Carbon monoxide (CO)

CO is a colourless, odourless, and tasteless poisonous gas that, when inhaled, reduces the body’s ability to use oxygen. It participates to a small degree in the formation of ground-level ozone. The principal human source of CO is incomplete combustion of hydrocarbon-based fuels, primarily from mobile sources. The wood industry, residential wood heating, and forest fires represent lesser but significant sources. Ambient CO concentrations are much higher in urban areas due to the larger number of human sources.

Ammonia (NH3)

NH3 is a colourless and corrosive gas that originates mostly from anthropogenic sources. Major sources of NH3 emissions include agricultural livestock, waste management, agricultural fertilizer use and synthetic fertilizer manufacturing. NH3 has been identified as one of the principal precursors to PM2.5.

A1.2 Selected heavy metals

Lead (Pb)

Pb is a toxic metallic element, which occurs naturally in the Earth’s crust. Pb is used in plumbing, gasoline, paint, and pewter manufacturing. It is used extensively in industry to manufacture products such as lead-acid batteries and radiation shields. Metals processing is the major source of Pb emissions to air, with the highest levels of Pb air emissions originating from the non-ferrous smelting and refining industry. Small amounts of lead can be hazardous to human health.

Cadmium (Cd)

Cd is present in the air as a result of anthropogenic activities and natural processes. The largest anthropogenic source is metal production (particularly base-metal smelting and refining), stationary fuel combustion, transportation, solid waste disposal, and sewage sludge application. Major sources from natural processes include weathering and erosion of cadmium-bearing rocks, as well as forest fires and volcanic emissions.

Mercury (Hg)

Despite its toxic nature, Hg has unique properties utilized to produce various consumer products, such as fluorescent lights. When Hg is released to the atmosphere, it can be transported on wind currents, deposited onto land and re-emitted into the atmosphere several times. Emissions of Hg in the atmosphere comes from various sectors such as: iron and steel production, electric power generation from combustion of coal, waste incineration and various commercial, residential and institutional uses. Hg can exist in several forms depending on the surrounding conditions.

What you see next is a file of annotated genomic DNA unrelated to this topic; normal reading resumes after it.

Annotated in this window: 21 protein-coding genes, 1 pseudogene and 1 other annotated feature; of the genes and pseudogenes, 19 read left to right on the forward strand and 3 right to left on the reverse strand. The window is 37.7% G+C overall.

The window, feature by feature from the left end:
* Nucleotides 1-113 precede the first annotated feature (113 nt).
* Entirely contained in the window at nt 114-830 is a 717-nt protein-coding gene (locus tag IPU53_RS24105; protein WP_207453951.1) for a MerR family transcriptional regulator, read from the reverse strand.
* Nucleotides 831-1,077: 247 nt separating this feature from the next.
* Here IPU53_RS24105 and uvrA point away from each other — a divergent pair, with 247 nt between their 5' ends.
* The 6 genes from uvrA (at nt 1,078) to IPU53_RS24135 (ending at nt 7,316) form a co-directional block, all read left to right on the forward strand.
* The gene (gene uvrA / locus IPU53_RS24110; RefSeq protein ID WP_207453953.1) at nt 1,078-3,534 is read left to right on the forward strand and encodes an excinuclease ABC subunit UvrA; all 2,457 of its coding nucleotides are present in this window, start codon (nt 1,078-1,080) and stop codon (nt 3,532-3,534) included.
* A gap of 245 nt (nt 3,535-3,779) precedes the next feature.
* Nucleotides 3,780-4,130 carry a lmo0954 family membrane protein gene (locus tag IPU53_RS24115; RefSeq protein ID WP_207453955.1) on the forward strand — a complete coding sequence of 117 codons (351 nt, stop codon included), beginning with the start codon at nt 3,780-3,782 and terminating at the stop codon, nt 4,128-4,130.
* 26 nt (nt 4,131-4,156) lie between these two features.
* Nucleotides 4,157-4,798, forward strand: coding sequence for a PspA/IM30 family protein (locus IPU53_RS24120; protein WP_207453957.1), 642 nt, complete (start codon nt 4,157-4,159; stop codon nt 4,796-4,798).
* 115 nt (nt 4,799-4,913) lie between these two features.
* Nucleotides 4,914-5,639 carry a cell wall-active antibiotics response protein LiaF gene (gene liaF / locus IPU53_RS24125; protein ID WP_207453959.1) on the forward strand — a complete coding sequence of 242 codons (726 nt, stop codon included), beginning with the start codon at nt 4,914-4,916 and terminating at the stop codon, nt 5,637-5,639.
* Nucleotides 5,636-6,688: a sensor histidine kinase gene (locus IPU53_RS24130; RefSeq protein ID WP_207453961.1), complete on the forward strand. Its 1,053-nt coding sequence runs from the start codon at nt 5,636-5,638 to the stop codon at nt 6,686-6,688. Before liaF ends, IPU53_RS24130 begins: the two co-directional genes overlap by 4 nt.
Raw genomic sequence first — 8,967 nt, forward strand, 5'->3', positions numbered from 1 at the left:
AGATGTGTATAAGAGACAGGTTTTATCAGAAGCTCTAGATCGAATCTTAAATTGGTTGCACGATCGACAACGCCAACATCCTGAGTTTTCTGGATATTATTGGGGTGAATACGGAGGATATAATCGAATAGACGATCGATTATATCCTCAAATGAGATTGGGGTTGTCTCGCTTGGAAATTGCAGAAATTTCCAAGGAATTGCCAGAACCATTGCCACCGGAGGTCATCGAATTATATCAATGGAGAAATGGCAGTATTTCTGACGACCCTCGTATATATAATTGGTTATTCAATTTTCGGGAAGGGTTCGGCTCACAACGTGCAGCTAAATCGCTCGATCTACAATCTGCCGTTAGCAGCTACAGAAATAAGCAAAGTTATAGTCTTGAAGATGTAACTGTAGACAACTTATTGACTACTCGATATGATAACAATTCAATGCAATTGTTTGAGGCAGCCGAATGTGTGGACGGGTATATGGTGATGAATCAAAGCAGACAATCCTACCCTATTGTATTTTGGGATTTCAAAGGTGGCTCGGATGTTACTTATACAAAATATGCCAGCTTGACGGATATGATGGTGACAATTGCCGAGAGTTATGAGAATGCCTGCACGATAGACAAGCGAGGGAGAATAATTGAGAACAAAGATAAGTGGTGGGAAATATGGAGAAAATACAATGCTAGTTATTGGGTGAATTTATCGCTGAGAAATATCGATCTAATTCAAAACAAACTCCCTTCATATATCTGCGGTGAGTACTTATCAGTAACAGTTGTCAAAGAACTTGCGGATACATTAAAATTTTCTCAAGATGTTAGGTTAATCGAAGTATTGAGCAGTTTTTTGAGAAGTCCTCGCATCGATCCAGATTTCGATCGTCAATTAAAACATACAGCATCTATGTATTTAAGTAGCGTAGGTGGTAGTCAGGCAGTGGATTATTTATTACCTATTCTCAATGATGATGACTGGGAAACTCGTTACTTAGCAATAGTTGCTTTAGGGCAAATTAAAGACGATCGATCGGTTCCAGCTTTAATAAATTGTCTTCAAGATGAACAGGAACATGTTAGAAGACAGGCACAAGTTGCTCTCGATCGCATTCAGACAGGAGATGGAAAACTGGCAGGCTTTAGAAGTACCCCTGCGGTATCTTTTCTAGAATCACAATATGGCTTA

A1.3 Persistent organic pollutants

Dioxins and furans

Dioxins and furans are a family of anthropogenic toxic compounds that are found in very small amounts in the environment, including air, water, and soil. Both dioxin and furan “congeners” are expressed in terms of toxic equivalents (TEQs) to the most toxic form of dioxin: 2,3,7,8-tetrachlorodibenzo-p-dioxin (TCDD). The largest sources of dioxins and furans in Canada are the burning of municipal and residential waste. Other major sources include the production of cement and concrete industry, the production of iron and steel, electrical power generation and home firewood burning. Natural sources of dioxins and furans are forest fire and volcanic eruptions.

Polycyclic aromatic hydrocarbons

Polycyclic aromatic hydrocarbons (PAHs) are a group of organic compounds emitted to the environment from natural and anthropogenic sources. Some PAHs are genotoxic and induce mutations that initiate cancer. The largest anthropogenic sources of PAHs released to the atmosphere are home firewood burning, aluminum smelters and transportation. Forest fires are the most important natural source of PAHs in Canada.

In this report, air emissions information is available for the following four PAHs: benzo[a]pyrene, benzo[b]fluoranthene, benzo[k]fluoranthene and indeno[1,2,3-cd]pyrene. The National Pollutant Release Inventory (NPRI) facility-reported data are available for additional information on PAHs.

Hexachlorobenzene (HCB)

HCB is carcinogenic. It has not been used commercially in Canada since 1972 (Environment and Climate Change Canada [ECCC], 2017), although it is released to the environment in trace amounts as a by-product from the manufacture and use of chlorinated solvents and pesticides, through long-range transport and deposition. HCB has been prohibited globally under the Stockholm Convention and the Protocol on Persistent Organic Pollutants under the CLRTAP. The largest sources of emissions are from residential waste burning, iron and steel production, and non-ferrous refining and smelting.

References, Annex 1, Definitions of the air pollutants

[ECCC] Environment and Climate Change Canada. 2017. Toxic substances list: hexachlorobenzene [last updated 2017 April 04].